Closing arguments in President Trump's impeachment trial have wrapped up. Now senators will have two days to make individual speeches ahead of the final vote on Wednesday. Meanwhile, some Democrats were at least hoping for a censure of President Trump after the trial is over, though the prospect looks unlikely. Coverage:
- For the defense: "You understand the arguments that we've been making, and at the end of the day, the key conclusion, we believe the only conclusion based on the evidence and based on the articles of impeachment themselves and the Constitution, is that you must vote to acquit the President," said White House counsel Pat Cipollone, per CNN. He reiterated a common accusation from the defense team, that Democrats are trying to overturn the 2016 election results.
- Schiff's plea: In his own closing argument, House impeachment manager Rep. Adam Schiff said senators had a duty to act. "I do not ask you to convict him because truth or right or decency matters nothing to him, but because we have proven our case, and it matters to you,” he said. “Truth matters to you. Right matters to you. You are decent. He is not who you are."
- Done deal? By the count of Politico, 34 senators have indicated they will vote for acquittal, meaning Democrats face a "mathematical impossibility" in convicting Trump.
- Censure? With acquittal all but certain, Democratic Sen. Chris Van Hollen suggested Monday that Trump should at least be censured for his dealings with Ukraine, reports the Washington Post. "If they were serious about punishing misconduct and they don't want to vote to impeach and remove, at the very least, at the very least, they should have enough respect for the system to introduce a resolution of censure after Wednesday," he said of Republicans. Fellow Democrat Michael Bennet voiced a similar sentiment. Some GOP senators, including Lamar Alexander, have said Trump's actions were inappropriate but not impeachable.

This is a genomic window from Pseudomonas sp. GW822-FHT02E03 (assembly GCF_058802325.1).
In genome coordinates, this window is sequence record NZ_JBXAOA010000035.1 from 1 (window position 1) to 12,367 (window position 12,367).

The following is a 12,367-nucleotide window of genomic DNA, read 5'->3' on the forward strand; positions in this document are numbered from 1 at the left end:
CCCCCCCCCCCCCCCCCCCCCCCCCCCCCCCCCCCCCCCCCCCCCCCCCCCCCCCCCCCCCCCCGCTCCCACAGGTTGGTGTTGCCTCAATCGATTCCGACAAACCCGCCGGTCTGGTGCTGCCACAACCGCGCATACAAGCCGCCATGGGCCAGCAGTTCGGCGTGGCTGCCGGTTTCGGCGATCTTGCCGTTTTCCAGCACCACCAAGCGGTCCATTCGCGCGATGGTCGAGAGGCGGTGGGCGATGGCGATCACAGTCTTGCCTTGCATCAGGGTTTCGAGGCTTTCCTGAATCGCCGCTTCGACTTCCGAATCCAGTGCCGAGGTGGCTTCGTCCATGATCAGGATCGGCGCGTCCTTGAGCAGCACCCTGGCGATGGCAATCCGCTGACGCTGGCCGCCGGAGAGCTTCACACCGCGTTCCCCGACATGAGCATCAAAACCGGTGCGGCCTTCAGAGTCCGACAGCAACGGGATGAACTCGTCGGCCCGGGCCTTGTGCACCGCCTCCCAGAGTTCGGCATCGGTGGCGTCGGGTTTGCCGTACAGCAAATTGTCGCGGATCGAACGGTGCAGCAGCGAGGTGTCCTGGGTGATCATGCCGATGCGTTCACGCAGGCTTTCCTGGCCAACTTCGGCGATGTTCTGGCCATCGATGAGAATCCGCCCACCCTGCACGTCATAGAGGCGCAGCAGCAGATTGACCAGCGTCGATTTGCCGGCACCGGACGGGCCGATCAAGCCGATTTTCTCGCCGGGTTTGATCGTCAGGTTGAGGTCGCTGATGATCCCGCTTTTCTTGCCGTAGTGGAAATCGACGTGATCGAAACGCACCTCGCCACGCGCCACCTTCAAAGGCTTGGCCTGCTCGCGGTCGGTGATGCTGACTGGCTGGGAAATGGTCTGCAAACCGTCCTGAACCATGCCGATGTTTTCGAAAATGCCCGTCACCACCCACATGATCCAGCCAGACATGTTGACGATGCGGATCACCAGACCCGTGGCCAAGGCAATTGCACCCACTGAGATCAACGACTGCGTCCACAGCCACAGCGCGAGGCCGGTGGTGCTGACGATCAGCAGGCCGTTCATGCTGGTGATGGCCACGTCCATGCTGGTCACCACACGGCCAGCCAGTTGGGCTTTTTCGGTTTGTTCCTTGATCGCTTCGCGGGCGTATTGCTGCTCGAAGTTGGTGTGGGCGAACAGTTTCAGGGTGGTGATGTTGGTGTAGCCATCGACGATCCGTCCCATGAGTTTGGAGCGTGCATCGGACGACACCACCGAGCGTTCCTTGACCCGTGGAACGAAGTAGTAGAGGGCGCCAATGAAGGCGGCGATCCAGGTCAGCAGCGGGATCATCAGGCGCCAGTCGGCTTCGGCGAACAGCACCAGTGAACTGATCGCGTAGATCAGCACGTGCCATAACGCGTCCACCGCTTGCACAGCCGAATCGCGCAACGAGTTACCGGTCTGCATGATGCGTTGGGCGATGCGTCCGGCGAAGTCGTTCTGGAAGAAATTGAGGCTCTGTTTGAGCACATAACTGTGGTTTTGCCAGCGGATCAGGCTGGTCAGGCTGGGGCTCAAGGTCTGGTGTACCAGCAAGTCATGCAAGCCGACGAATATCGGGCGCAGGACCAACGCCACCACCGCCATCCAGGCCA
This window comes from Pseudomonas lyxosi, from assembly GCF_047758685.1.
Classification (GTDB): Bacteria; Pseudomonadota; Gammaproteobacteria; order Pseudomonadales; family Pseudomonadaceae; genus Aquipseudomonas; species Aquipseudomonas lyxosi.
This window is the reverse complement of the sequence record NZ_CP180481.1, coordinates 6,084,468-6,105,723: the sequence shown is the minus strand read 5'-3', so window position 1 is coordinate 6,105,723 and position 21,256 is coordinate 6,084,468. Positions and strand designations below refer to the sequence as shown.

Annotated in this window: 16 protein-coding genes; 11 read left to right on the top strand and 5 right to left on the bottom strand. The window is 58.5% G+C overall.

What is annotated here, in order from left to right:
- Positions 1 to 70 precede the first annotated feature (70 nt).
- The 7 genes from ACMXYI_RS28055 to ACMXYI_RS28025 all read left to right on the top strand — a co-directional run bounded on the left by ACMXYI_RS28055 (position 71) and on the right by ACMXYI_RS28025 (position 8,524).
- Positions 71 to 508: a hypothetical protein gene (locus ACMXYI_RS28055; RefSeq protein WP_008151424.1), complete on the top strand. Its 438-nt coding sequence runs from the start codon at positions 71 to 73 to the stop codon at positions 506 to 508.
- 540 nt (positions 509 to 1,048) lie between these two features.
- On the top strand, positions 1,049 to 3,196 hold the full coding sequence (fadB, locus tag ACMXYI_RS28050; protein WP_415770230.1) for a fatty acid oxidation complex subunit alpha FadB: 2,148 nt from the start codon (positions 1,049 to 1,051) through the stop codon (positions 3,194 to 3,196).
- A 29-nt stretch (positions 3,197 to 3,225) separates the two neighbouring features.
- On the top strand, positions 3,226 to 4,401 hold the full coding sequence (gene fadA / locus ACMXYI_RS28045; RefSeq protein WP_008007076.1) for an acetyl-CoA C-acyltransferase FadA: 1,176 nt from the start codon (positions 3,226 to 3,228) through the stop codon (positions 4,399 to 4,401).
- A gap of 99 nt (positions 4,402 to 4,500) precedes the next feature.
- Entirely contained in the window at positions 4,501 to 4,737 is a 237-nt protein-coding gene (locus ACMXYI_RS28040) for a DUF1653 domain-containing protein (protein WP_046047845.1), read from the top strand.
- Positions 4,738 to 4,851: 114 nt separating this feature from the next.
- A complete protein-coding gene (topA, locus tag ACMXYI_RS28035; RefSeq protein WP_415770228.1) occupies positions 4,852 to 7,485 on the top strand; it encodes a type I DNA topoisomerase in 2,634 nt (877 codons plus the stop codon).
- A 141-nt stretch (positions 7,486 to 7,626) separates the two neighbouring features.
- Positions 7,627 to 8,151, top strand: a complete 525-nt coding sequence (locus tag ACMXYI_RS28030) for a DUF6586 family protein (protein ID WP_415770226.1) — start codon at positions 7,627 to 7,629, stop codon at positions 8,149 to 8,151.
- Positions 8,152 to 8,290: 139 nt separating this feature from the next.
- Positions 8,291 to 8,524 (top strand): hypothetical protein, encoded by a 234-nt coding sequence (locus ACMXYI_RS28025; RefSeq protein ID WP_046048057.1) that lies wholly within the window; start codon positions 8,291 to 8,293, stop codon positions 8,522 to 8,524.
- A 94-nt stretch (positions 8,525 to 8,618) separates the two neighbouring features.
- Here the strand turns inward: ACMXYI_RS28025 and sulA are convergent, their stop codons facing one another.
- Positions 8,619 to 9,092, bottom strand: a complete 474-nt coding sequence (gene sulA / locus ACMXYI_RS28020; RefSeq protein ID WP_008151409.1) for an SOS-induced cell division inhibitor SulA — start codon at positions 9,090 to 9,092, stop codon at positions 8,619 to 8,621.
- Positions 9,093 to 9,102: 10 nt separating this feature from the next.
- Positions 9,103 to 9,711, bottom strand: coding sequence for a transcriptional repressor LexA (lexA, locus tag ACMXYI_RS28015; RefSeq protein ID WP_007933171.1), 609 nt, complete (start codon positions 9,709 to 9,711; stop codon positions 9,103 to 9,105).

- Maybe not: The chances of censure? "Zero," said GOP Sen. Mike Braun. Even some Democrats weren't thrilled. “What he did was an impeachable offense," said Sen. Jon Tester. "A slap on the wrist doesn’t do any good."
- Those speeches: Senators aren't allowed to speak during impeachment trials, so this week's speeches required a parliamentary workaround. The Hill explains: After closing arguments, the Senate formally adjourned as a court. When the speeches are over, the Senate will reconvene as a court at 4pm ET Wednesday, and the vote will then take place.
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